Meanwhile the hypothalamus ramps up the feelings of pleasure a mother receives. Robert S. Bridges of the Tufts Cummings School of Veterinary Medicine and his colleagues found different concentrations of opioid receptors in female rats depending on whether the rodent was a virgin, pregnant or lactating. But the phenomenon fades with experience. Females that go through several pregnancies show a decline in sensitivity to their own opioids, much like addicts who require ever greater doses of a drug to get high.
The drug analogy, by the way, is not spurious. Animals may in fact be engaging in maternal behavior simply because it feels good. Many human mothers report a very pleasurable feeling as they breastfeed their infants. After pups attach to a female rat's nipple, the mom receives a “hit” of reinforcing opiate. But the rat's body imposes a natural limit. As the pups continue to suckle, the mother's core body temperature rises. Soon enough the mother begins to feel uncomfortable and moves away. Later, desiring another burst of opiates, the rat comes back to the nest, the pups reattach and the cycle begins again.
As an added benefit, maternal hormones may well make the brain more resilient. In 2010 neurobiologist Teresa Morales Guzmán of the National Autonomous University of Mexico showed that the brain of a lactating female is more resistant to the effects of a neurotoxin. The hormones of pregnancy appear to construct a neural shield that protects a mother from damage that otherwise might compromise a rat's ability to care for its young.
The continuous ebb and flow of steroid hormones prompts brain cells to grow many tiny protrusions. Somewhat similar in appearance to thorns on the stem of a rose, these nubs are called dendritic spines. They add surface area to an existing neuron, allowing for more synaptic contact and therefore better information processing. Such spines can grow on a neuron after hormonal stimulation as well as after repeated bouts of stimulation from nearby connecting neurons.
Our lab has built on previous findings from the Rockefeller University showing that dendritic spine densities in the hippocampus increased in concert with the hormonal changes of a female rat's estrus cycle, which is similar to the human menstrual cycle. Best known for its role in memory, the hippocampus also supports maternal behavior. Even after just a few hours of elevated estrogen, the growth was dramatic.
But we learned that the spines are not caused simply by the presence of estrogen. We tested three groups—late-pregnancy females, females treated with a drug that mimics late-pregnancy hormones and females that had recently begun lactating—and saw that all three showed significant increases in dendritic spine concentrations. Unlike the other two groups, lactating females have very low levels of estrogen. We believe that although a mother's hormones initiate spine growth, the process is maintained by the many stimuli a child generates.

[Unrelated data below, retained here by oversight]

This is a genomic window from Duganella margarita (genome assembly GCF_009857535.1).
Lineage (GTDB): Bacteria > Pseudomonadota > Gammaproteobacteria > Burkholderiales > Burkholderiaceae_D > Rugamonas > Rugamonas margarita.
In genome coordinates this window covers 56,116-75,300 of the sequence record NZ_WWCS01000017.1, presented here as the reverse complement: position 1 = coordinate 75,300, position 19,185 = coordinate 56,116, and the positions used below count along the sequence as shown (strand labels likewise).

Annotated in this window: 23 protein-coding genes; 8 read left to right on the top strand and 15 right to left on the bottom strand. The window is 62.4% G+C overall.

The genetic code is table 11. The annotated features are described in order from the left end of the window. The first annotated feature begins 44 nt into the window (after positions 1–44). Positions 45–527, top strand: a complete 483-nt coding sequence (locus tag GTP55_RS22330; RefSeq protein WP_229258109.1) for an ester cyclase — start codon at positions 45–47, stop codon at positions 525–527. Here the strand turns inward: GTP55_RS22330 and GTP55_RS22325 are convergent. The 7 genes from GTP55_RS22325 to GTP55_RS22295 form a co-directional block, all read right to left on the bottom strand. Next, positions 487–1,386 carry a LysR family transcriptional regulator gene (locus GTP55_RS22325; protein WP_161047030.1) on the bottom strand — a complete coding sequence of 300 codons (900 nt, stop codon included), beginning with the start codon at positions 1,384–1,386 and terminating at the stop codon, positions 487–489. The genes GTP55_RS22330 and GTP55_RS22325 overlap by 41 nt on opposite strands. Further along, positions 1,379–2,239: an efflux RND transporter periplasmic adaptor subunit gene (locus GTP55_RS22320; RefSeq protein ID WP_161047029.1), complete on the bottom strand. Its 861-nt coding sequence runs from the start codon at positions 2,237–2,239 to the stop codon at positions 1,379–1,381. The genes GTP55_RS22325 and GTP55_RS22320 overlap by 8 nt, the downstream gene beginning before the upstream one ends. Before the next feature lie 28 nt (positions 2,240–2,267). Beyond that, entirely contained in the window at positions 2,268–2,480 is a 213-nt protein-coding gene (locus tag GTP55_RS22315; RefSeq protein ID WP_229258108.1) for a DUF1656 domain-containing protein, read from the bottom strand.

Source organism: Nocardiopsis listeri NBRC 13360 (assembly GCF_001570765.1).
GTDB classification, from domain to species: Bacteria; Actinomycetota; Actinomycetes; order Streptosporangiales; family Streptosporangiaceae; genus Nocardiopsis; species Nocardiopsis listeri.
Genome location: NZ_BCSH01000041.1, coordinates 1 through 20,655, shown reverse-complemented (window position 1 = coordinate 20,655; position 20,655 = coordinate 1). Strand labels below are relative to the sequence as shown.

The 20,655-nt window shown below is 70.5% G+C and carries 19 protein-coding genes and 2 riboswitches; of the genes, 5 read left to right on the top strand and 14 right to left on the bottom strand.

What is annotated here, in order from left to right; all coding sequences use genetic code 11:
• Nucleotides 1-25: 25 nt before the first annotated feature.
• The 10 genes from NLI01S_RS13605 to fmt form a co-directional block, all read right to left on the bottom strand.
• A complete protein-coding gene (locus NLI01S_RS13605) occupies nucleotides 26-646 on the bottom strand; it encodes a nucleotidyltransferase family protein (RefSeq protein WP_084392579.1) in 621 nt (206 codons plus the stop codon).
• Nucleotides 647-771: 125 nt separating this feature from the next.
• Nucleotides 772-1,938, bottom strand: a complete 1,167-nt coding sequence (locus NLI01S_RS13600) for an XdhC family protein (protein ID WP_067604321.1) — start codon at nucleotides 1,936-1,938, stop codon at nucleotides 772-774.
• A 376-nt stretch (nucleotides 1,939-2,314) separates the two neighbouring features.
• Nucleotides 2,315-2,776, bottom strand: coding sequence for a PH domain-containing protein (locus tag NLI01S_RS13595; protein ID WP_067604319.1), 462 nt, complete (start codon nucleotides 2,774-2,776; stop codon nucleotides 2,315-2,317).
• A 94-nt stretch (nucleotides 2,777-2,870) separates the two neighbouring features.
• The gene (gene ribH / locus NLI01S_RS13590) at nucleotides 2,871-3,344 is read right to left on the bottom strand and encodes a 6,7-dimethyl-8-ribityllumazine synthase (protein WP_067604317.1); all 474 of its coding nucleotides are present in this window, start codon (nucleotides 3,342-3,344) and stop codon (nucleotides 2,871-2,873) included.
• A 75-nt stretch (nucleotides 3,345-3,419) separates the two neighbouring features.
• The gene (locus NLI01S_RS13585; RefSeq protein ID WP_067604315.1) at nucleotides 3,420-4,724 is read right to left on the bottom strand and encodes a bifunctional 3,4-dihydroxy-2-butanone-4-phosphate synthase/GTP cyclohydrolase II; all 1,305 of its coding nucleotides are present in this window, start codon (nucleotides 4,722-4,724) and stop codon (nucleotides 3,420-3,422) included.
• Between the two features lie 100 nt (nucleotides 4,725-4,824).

With such a thorough remodeling in progress, it is no wonder that many women complain of “pregnancy brain.” The collateral damage of these changes might include an occasionally faulty memory. Human moms experience postpartum memory deficits, too, as work by clinical psychologist J. Galen Buckwalter of the University of Southern California and his colleagues suggests. They found that on cognitive tests of memory for words and numbers, pregnant women and new mothers fared worse than nonpregnant women of about the same age. Their performance on tasks unrelated to child care seemed to suffer.
For the most part, though, the finished product will more than make up for the hiccups a mother may experience as her brain restructures itself. Producing an offspring requires a mother to jeopardize her own health, safety and survival, so her behavioral system kicks in to protect and defend that investment. With the landscape of her brain buffeted by the hormones of pregnancy and pressures of motherhood, she emerges more efficient and geared for survival.
For Liz, the compensation for the downsides of motherhood comes not just from science but also from the heart. By the time we finished writing this article, she had given birth to a healthy baby girl. All the neurobiology in the world pales in comparison to that blissful, ineffable bond that exists between a mother and her baby. Science may explain the maternal brain, but the real marvel—especially when you are gently tucking the blanket around your baby's chin as she sleeps in your arms—might simply be the beauty of a new child's existence.